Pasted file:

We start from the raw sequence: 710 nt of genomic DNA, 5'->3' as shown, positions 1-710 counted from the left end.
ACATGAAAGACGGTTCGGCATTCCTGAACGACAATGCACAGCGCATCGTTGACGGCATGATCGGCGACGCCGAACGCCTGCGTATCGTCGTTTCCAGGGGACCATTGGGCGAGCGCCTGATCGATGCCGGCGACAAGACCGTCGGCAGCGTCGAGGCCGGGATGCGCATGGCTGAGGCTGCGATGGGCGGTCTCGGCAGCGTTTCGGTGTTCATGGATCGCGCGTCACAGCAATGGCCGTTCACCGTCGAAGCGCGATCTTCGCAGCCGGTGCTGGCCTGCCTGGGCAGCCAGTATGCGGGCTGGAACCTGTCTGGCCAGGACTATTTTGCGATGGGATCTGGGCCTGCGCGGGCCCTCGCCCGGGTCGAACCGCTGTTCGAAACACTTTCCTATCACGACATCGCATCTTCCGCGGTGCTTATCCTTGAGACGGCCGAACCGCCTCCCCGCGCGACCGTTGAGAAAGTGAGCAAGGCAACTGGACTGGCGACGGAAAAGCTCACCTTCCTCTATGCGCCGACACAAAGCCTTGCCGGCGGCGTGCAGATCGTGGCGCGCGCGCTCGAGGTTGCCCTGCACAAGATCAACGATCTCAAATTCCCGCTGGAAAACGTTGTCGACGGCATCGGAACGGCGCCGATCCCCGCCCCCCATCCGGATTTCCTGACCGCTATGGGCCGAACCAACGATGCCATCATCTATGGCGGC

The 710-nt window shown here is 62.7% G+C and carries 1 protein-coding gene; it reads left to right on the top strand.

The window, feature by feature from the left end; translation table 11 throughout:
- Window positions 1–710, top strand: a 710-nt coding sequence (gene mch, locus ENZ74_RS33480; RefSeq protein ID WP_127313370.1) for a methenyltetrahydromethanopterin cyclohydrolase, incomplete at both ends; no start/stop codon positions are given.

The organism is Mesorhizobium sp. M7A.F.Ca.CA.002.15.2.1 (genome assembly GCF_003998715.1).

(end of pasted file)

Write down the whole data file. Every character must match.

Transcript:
We start from the raw sequence: 710 nt of genomic DNA, 5'->3' as shown, positions 1-710 counted from the left end.
ACATGAAAGACGGTTCGGCATTCCTGAACGACAATGCACAGCGCATCGTTGACGGCATGATCGGCGACGCCGAACGCCTGCGTATCGTCGTTTCCAGGGGACCATTGGGCGAGCGCCTGATCGATGCCGGCGACAAGACCGTCGGCAGCGTCGAGGCCGGGATGCGCATGGCTGAGGCTGCGATGGGCGGTCTCGGCAGCGTTTCGGTGTTCATGGATCGCGCGTCACAGCAATGGCCGTTCACCGTCGAAGCGCGATCTTCGCAGCCGGTGCTGGCCTGCCTGGGCAGCCAGTATGCGGGCTGGAACCTGTCTGGCCAGGACTATTTTGCGATGGGATCTGGGCCTGCGCGGGCCCTCGCCCGGGTCGAACCGCTGTTCGAAACACTTTCCTATCACGACATCGCATCTTCCGCGGTGCTTATCCTTGAGACGGCCGAACCGCCTCCCCGCGCGACCGTTGAGAAAGTGAGCAAGGCAACTGGACTGGCGACGGAAAAGCTCACCTTCCTCTATGCGCCGACACAAAGCCTTGCCGGCGGCGTGCAGATCGTGGCGCGCGCGCTCGAGGTTGCCCTGCACAAGATCAACGATCTCAAATTCCCGCTGGAAAACGTTGTCGACGGCATCGGAACGGCGCCGATCCCCGCCCCCCATCCGGATTTCCTGACCGCTATGGGCCGAACCAACGATGCCATCATCTATGGCGGC

The 710-nt window shown here is 62.7% G+C and carries 1 protein-coding gene; it reads left to right on the top strand.

The window, feature by feature from the left end; translation table 11 throughout:
- Window positions 1–710, top strand: a 710-nt coding sequence (gene mch, locus ENZ74_RS33480; RefSeq protein ID WP_127313370.1) for a methenyltetrahydromethanopterin cyclohydrolase, incomplete at both ends; no start/stop codon positions are given.

The organism is Mesorhizobium sp. M7A.F.Ca.CA.002.15.2.1 (genome assembly GCF_003998715.1).